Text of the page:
Like fellow landscape painters Pierre Valenciennes and Jean-Baptiste Corot, Bertin came from a family of master wig-makers. He entered the Royal Academy of Painting in 1785 as a student of Gabriel-François Doyen, but by 1788 is recorded studying under Valenciennes who directed him towards the paysage composé, idyllic Italianate vistas, often with an historical gloss. From 1801 he repeatedly proposed to the Academy the creation of a Prix de Rome in the category of historical landscape, efforts which did not come to fruition until 1817 when the first competition was held, and won by Achille-Etna Michallon.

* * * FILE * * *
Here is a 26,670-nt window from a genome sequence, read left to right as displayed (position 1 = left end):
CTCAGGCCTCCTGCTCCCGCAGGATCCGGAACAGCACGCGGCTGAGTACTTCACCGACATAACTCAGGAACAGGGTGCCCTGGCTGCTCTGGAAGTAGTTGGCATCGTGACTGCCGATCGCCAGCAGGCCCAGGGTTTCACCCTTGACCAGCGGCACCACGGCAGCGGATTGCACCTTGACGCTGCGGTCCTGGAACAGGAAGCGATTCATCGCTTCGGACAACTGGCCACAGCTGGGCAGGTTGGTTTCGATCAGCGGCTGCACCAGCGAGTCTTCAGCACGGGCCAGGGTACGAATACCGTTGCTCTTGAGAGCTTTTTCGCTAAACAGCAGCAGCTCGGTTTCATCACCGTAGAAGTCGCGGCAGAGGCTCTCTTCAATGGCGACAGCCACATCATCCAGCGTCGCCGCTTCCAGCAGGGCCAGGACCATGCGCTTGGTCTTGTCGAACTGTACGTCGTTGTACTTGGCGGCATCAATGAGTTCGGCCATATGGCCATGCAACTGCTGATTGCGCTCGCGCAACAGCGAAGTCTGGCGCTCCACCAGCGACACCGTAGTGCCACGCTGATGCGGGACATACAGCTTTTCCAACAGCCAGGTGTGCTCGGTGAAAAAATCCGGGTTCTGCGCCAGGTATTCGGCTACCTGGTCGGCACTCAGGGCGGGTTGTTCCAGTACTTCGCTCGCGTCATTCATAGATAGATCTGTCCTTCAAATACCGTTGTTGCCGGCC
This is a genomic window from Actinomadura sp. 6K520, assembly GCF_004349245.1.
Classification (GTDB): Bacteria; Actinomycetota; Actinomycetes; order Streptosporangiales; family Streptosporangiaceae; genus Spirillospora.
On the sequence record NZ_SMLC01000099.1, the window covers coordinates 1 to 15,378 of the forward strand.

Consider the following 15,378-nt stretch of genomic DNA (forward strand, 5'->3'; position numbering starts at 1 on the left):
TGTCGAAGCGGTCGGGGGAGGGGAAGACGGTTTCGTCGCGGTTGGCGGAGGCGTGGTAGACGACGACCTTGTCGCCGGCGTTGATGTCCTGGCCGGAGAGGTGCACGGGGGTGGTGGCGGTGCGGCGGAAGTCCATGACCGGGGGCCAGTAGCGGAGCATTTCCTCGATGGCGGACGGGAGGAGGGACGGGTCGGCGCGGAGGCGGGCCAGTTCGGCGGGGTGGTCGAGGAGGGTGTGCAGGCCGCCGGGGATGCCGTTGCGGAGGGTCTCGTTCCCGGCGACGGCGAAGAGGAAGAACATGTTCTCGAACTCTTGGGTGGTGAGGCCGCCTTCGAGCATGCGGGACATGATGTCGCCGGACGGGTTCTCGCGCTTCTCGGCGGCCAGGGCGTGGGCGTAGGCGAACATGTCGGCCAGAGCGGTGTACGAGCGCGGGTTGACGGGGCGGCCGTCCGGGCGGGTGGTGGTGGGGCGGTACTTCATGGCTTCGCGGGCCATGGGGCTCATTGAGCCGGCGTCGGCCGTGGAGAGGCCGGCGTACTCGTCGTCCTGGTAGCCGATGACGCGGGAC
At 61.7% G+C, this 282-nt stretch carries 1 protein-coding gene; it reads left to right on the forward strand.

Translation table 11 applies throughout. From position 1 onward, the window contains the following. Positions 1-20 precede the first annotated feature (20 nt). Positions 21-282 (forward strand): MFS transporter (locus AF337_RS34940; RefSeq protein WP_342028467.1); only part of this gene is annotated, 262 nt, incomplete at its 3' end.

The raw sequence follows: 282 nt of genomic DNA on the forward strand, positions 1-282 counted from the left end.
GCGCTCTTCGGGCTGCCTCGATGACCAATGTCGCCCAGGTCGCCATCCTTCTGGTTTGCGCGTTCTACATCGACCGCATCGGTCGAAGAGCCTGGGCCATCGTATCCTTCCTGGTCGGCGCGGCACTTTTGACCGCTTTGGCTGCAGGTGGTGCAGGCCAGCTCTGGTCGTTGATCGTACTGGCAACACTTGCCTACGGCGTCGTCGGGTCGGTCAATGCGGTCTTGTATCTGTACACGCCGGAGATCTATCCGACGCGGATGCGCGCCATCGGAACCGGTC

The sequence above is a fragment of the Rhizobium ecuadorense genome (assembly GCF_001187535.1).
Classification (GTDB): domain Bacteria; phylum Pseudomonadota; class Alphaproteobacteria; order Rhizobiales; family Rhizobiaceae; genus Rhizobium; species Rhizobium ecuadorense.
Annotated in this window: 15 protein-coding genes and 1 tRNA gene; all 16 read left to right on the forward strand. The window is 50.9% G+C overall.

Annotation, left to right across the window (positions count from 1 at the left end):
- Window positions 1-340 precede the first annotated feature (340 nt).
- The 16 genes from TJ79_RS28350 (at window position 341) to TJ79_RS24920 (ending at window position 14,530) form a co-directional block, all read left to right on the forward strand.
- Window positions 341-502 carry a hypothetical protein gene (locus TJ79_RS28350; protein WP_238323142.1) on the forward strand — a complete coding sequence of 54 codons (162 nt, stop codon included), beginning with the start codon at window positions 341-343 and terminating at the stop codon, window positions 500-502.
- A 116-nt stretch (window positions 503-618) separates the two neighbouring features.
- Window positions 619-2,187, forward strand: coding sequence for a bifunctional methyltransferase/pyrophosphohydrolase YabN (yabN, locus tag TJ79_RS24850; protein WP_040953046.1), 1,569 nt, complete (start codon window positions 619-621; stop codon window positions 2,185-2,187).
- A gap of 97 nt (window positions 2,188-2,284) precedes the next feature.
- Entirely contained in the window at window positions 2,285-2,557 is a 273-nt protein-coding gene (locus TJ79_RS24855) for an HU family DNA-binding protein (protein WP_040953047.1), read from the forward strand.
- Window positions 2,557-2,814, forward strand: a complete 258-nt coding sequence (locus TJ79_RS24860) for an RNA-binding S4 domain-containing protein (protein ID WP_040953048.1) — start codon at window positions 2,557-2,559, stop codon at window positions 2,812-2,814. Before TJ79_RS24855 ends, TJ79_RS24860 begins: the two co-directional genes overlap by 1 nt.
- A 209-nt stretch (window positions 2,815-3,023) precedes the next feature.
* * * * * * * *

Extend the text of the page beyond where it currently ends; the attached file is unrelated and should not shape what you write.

Though he flourished both during the Empire and the Restoration, it is difficult to construct a chronology for his painting as there are no precise documents for his early work. While his early paintings consistently drew on an idealized vision of landscape for inspiration, he eventually turned to painting more from nature. Bertin exhibited regularly at the Salon from 1793 until his death in Paris in 1842. His work was acclaimed and he received awards on several occasions, in particular in the Salons of 1799 and 1808. In 1822 he was decorated by the Legion of Honor.
The present work can be compared to a pair of paintings offered at Hôtel Drouot, Paris, March 31, 1995, lot 1.